Girl of Good Family by ‘Lucian Wainwright’

I have really enjoyed reading Girl of Good Family (1935) by ‘Lucian Wainwright’, a pen-name of Rose Allatini. It was written nearly twenty years after her notorious banned novel Despised and Rejected, but returns to the war years described in that book. This novel is at least partly based on Allatini’s own life, but disguises characters and situations, and sometimes skates away from things better left unsaid.

The heroine, Sacha, is born in Vienna, to a Jewish family (the Montadores) whose roots are in Spain. This is very like the situation of Rose Allatini herself, also born in Vienna in 1890, but to a Jewish family whose nationality is Italian. A major theme of the book is Sasha’s sense of belonging both to Vienna and to England.

The first chapters show Sasha as a young girl in Vienna, attending the the arranged marriage of one of her female relatives to ‘the strange gentleman with the short legs and the long beard’, whom none of the intrigued young female guests consider any kind of a romantic figure. It is implied that some such arrangement will be her future, too. A few years later (in perhaps 1908) she is back for the Season in Vienna, and all her female relatives are matchmaking on her behalf. Read More »

Allatini after Fitzroy


Thinking about C. W. Daniel has revived my curiosity about Rose Allatini, whose novel Despised and Rejected got him into so much trouble.

She lived until 1980, and apparently wrote forty-odd novels, under a variety of pseudonyms, including Lucian Wainwright, Mrs Cyril Scott, and  Eunice Buckley. I can’t find out much about them, though. Are any as remarkable in their treatment of sexual themes as Despised and Rejected?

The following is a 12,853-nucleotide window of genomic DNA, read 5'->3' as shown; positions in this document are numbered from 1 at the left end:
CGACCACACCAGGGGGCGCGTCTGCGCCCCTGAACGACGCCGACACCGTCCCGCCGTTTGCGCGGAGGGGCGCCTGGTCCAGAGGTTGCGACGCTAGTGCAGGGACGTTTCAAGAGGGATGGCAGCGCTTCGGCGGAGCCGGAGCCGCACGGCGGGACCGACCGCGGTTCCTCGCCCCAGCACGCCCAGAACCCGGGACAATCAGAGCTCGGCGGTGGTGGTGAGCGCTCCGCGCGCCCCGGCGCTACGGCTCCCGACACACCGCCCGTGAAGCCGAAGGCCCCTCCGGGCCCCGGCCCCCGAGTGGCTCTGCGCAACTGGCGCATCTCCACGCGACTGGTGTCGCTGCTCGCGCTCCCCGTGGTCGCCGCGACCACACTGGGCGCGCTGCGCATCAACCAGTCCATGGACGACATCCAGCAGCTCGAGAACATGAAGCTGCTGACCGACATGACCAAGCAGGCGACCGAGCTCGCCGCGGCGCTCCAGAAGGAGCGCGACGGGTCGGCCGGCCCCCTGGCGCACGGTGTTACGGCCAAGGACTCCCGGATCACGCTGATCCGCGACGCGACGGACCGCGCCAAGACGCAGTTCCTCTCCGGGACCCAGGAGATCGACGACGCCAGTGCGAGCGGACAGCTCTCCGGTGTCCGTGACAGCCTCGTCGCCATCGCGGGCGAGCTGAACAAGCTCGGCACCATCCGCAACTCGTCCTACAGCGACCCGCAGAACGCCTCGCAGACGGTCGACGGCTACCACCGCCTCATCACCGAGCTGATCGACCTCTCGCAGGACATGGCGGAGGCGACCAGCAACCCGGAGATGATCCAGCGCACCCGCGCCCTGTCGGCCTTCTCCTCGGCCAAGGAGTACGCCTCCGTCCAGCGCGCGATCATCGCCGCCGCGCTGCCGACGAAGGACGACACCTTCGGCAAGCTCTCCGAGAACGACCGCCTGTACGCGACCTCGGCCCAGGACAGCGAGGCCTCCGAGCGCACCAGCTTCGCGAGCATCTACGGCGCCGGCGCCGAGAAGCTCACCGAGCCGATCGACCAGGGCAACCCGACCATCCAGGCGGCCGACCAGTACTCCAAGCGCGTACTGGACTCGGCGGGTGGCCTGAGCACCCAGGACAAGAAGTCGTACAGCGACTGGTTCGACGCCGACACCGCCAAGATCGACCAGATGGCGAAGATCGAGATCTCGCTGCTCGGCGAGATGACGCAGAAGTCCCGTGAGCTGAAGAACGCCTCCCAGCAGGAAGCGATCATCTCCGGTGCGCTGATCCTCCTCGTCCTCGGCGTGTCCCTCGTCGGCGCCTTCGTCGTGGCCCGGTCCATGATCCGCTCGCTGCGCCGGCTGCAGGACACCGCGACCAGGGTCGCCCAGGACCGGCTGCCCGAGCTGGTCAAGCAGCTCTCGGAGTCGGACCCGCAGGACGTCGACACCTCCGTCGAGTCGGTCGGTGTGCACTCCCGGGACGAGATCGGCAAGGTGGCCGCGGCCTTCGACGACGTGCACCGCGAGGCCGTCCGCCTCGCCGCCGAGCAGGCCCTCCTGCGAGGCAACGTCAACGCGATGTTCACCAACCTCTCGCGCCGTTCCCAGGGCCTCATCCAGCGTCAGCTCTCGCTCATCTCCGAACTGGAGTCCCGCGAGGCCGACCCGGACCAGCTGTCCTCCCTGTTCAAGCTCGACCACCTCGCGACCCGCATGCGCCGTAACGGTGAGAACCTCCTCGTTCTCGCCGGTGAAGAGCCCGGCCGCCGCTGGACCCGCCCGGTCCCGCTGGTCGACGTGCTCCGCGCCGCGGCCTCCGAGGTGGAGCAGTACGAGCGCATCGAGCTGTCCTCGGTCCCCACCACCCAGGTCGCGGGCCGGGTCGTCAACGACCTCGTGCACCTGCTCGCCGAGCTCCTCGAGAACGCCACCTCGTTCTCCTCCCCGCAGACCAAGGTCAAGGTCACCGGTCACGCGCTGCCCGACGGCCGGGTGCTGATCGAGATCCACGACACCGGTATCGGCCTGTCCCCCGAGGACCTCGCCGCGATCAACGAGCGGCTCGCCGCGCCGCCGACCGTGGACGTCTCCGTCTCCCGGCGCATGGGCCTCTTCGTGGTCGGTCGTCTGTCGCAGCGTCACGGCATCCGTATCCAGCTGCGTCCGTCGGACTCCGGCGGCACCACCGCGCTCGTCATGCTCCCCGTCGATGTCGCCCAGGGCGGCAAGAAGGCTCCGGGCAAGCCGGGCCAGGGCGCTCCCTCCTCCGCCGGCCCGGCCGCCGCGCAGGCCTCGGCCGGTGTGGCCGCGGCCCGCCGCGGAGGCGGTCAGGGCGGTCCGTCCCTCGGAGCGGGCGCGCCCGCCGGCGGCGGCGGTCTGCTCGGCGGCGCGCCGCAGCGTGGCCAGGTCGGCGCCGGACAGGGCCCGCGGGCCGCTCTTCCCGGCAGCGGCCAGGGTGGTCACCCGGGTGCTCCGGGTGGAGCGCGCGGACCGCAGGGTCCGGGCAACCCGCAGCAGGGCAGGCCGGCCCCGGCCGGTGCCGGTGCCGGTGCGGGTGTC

Out of curiosity, I’ve taken a look at and have plumped more or less at random for Girl of Good Family (1935) by ‘Lucian Wainwright’. I’ve only just started it, but the opening chapter is intriguing, about a Jewish arranged marriage. I think there may be some Great War material later in the book.
I’ll report back when I’ve finished with a review of the book. Meanwhile, though, I’d be very glad to hear from anyone who has read any other Wainwright or Buckley or Allatini or Scott or Fitzroy novels.

Murderous Tommies


The Manual of Military Law published by the War Office in 1914 explicitly stated:

The object of military law is to maintain discipline among the troops and other persons forming part of or following an army.

Inevitably there were occasions when this objective clashed with what today we think of as the human rights of soldiers. The executions of those found guilty of cowardice or desertion have caused a great deal of disquiet over the succeeding century, but when Defence Minister Des Browne got himself some easy political kudos in 2006 by issuing a blanket pardon to these victims of the military machine, he did not extend his gesture of historical mercy to include the soldiers who had been executed for murder.
In Murderous Tommies, Julian Putkowski and Mark Dunning examine court-martial records of thirteen men who were tried and executed for murder while serving in France or Belgium. I am grateful to Julain Putkowski for sending me a copy of the book, which I found absorbing.
Most of these cases were briefly discussed in Cathryn Corns and John Hughes-Wilson’s Blindfold and Alone, but the fuller accounts in this book give reason to question the judgement of Corns and Hughes-Wilson that:

If we review the trial transcripts of the men executed for murder, there seems little doubt that they received a fair trial and were guilty of the offence as charged.

In at least one case, that of Lance Sergeant Arthur Wickings, who was accused of murdering a French prostitute in Le Havre , there is definitely room for reasonable doubt. The evidence against Wickings was confused and circumstantial, depending upon not entirely dependable identifications. Read More »

C. W. Daniel, radical publisher

I spent Tuesday afternoon pleasantly, bookshopping in Sheffield, and bought something of a rarity from Rare and Racy, the books-and-music shop on Devonshire Street.

It is a small pamphlet issued as a tribute to pacifist publisher C. W. Daniel, shortly after his death in 1955.